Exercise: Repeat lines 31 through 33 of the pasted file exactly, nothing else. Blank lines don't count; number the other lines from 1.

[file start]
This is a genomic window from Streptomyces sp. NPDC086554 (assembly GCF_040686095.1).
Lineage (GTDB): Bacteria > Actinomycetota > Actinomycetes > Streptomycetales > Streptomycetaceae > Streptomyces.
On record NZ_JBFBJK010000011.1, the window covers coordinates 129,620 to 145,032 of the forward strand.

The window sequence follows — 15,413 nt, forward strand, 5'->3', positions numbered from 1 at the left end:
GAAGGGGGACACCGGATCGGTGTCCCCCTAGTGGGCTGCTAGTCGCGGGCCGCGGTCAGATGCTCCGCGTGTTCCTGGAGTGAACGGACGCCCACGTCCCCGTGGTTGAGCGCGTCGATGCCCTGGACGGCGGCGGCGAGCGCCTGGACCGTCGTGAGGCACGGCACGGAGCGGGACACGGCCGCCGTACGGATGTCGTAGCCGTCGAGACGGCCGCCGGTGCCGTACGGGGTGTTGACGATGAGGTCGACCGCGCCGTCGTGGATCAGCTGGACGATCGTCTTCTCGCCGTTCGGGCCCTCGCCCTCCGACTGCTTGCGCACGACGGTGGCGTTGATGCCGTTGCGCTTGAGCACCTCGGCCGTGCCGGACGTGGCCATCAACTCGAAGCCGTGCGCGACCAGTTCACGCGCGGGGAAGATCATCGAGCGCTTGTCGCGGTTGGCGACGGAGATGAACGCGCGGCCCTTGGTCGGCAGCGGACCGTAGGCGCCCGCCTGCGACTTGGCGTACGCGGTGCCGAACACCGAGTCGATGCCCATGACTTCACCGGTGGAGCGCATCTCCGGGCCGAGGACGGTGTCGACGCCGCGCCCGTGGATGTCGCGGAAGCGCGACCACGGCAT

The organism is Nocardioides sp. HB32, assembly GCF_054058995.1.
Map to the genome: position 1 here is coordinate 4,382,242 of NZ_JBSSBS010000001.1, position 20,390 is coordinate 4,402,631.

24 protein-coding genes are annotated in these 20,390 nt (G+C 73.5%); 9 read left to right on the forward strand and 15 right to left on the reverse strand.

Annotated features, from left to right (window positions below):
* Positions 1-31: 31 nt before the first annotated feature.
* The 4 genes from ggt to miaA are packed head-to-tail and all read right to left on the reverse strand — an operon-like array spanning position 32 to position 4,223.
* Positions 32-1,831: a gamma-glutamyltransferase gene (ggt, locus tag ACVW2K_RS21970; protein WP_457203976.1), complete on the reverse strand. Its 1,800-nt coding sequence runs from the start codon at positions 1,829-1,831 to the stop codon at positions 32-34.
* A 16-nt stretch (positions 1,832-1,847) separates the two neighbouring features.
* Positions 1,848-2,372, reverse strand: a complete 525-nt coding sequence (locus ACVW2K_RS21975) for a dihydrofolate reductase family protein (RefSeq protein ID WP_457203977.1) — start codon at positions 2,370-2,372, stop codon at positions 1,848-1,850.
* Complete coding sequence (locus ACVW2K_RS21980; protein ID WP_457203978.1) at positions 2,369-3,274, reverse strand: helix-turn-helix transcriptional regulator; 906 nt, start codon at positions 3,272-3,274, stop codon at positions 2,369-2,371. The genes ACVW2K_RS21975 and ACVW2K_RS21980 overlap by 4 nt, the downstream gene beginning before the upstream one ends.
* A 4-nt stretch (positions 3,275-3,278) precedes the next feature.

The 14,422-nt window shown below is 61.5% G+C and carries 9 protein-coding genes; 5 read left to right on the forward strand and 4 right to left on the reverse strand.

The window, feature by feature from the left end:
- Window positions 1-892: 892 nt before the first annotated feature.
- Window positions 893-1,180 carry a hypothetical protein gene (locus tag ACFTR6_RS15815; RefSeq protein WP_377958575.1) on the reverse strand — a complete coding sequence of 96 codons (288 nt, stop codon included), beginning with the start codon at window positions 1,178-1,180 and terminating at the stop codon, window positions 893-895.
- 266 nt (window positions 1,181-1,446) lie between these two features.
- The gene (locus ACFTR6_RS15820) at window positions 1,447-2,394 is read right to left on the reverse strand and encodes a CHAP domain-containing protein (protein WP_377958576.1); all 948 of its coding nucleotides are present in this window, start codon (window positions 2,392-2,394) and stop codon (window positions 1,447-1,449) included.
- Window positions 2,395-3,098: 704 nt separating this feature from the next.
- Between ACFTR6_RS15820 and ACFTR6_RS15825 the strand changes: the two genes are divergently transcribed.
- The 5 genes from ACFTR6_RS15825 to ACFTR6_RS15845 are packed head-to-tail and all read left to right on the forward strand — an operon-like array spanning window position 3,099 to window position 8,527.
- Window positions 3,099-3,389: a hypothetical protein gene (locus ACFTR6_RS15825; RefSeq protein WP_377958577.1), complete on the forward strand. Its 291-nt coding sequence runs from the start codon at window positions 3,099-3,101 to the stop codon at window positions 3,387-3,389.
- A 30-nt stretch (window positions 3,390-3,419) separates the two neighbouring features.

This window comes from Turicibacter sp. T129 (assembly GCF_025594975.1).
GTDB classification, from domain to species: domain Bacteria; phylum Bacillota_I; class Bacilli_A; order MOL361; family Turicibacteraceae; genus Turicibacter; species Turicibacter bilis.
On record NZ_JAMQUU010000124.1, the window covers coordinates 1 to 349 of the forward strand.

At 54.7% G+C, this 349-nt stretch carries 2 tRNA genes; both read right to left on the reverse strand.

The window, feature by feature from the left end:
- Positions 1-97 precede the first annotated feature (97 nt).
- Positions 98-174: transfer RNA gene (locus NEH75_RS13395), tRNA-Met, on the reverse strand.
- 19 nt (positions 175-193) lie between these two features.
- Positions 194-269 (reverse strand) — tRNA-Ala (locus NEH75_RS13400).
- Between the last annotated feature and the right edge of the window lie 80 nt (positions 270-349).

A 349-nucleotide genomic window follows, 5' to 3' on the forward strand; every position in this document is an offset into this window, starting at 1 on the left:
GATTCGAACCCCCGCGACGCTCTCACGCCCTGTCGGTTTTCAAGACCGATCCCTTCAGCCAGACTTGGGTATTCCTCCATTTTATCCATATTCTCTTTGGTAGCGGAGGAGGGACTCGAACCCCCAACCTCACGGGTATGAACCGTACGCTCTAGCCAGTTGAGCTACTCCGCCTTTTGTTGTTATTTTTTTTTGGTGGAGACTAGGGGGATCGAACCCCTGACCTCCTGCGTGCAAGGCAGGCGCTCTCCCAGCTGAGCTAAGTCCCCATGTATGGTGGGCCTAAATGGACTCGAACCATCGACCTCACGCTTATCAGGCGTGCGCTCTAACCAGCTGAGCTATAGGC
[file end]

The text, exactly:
At 54.7% G+C, this 349-nt stretch carries 2 tRNA genes; both read right to left on the reverse strand.

The window, feature by feature from the left end:
- Positions 1-97 precede the first annotated feature (97 nt).